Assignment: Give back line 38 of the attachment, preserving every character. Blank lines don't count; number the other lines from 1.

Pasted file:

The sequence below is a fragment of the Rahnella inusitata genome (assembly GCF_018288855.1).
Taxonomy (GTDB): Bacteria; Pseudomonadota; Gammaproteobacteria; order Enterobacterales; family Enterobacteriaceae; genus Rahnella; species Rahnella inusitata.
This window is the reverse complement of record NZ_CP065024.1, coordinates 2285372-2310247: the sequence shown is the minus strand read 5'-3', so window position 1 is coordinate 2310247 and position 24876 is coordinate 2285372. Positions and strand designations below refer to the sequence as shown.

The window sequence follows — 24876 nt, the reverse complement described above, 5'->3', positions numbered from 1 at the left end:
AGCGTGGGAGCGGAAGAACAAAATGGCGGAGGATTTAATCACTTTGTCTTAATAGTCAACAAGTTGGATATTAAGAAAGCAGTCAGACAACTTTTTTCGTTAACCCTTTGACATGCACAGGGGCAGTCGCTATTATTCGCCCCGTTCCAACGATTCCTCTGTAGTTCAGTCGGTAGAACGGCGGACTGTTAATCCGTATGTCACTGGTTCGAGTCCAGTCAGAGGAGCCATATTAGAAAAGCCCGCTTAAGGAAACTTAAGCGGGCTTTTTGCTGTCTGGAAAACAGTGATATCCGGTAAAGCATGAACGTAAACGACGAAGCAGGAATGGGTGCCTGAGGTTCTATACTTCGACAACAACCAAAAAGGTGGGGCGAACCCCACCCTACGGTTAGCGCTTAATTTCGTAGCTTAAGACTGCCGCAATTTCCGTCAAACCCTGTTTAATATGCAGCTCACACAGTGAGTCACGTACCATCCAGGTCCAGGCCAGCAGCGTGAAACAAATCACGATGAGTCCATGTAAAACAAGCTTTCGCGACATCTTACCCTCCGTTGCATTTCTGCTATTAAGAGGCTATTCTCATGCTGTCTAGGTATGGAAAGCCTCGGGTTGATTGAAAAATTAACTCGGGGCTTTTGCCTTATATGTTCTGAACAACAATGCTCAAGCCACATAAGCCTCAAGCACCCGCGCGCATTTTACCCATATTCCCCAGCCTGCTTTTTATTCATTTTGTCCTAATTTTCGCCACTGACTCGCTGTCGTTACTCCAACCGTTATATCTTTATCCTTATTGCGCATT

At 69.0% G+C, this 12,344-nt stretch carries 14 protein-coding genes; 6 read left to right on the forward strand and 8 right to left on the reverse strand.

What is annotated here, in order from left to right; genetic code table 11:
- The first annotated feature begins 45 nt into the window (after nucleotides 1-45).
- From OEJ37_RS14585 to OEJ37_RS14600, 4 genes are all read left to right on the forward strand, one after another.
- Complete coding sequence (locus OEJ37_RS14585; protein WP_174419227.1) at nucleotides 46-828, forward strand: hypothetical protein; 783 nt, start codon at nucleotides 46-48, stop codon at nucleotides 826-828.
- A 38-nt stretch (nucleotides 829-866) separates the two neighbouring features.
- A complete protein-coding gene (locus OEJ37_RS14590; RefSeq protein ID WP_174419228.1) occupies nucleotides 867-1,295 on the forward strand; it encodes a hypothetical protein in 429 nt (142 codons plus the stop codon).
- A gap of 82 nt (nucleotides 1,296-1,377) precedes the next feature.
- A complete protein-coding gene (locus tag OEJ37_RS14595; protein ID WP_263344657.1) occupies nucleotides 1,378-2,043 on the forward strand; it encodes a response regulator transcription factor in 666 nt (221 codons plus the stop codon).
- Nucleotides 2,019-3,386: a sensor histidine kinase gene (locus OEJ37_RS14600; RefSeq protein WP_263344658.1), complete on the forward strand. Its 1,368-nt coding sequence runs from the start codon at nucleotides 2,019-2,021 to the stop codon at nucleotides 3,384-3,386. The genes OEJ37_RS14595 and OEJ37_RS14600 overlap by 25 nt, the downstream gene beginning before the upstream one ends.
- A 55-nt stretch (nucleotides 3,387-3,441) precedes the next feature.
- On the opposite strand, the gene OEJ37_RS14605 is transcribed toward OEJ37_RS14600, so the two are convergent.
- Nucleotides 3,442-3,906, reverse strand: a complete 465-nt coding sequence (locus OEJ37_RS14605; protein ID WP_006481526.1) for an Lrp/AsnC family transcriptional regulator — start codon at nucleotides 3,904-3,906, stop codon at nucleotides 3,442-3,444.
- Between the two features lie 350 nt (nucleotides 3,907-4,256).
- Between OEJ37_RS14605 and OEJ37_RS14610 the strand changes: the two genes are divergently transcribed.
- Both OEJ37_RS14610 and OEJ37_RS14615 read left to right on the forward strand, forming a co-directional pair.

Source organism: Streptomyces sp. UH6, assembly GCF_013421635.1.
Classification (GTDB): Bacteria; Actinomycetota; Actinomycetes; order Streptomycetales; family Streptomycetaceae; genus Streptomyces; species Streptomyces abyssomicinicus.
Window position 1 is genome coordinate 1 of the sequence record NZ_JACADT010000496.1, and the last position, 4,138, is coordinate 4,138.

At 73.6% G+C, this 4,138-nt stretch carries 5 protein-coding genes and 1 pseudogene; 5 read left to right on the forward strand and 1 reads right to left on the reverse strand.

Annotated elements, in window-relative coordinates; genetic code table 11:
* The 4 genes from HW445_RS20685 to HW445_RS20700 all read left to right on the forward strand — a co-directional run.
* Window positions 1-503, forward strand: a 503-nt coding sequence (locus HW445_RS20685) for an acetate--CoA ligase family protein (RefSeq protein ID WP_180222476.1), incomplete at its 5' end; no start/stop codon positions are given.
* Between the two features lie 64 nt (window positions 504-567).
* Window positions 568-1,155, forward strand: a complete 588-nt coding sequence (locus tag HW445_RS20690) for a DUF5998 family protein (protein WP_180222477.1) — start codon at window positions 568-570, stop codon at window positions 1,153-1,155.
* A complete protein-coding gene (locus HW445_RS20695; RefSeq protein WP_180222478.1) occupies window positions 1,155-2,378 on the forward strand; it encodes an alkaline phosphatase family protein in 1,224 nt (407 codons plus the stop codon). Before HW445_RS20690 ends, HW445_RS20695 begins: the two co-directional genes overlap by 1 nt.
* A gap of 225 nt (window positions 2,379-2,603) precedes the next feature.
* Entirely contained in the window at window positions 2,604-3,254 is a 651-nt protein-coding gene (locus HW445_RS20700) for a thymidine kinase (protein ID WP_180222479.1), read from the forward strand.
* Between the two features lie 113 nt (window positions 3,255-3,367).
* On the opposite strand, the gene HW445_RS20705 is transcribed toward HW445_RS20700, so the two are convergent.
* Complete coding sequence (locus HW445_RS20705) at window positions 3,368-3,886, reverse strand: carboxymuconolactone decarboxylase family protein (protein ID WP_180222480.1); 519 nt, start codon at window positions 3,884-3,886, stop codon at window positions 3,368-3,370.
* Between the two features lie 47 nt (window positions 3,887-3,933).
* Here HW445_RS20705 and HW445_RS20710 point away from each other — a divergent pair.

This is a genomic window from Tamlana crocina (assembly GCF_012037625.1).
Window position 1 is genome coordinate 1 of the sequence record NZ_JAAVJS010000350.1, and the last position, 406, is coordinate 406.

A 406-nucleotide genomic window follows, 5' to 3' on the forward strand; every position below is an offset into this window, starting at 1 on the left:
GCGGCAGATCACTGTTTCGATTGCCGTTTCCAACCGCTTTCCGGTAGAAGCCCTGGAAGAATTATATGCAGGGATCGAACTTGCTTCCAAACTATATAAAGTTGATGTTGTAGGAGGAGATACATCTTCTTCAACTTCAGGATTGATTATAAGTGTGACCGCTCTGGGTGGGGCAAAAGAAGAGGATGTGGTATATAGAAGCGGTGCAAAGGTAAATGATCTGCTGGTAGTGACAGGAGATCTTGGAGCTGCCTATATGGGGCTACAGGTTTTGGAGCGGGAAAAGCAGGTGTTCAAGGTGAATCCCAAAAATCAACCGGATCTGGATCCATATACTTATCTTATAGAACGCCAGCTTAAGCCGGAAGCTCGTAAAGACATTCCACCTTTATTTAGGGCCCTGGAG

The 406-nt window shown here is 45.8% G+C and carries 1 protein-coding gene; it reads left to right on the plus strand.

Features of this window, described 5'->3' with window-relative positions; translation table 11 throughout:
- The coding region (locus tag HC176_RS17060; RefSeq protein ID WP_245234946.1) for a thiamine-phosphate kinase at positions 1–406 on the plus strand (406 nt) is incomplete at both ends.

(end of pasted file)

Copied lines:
* Here HW445_RS20705 and HW445_RS20710 point away from each other — a divergent pair.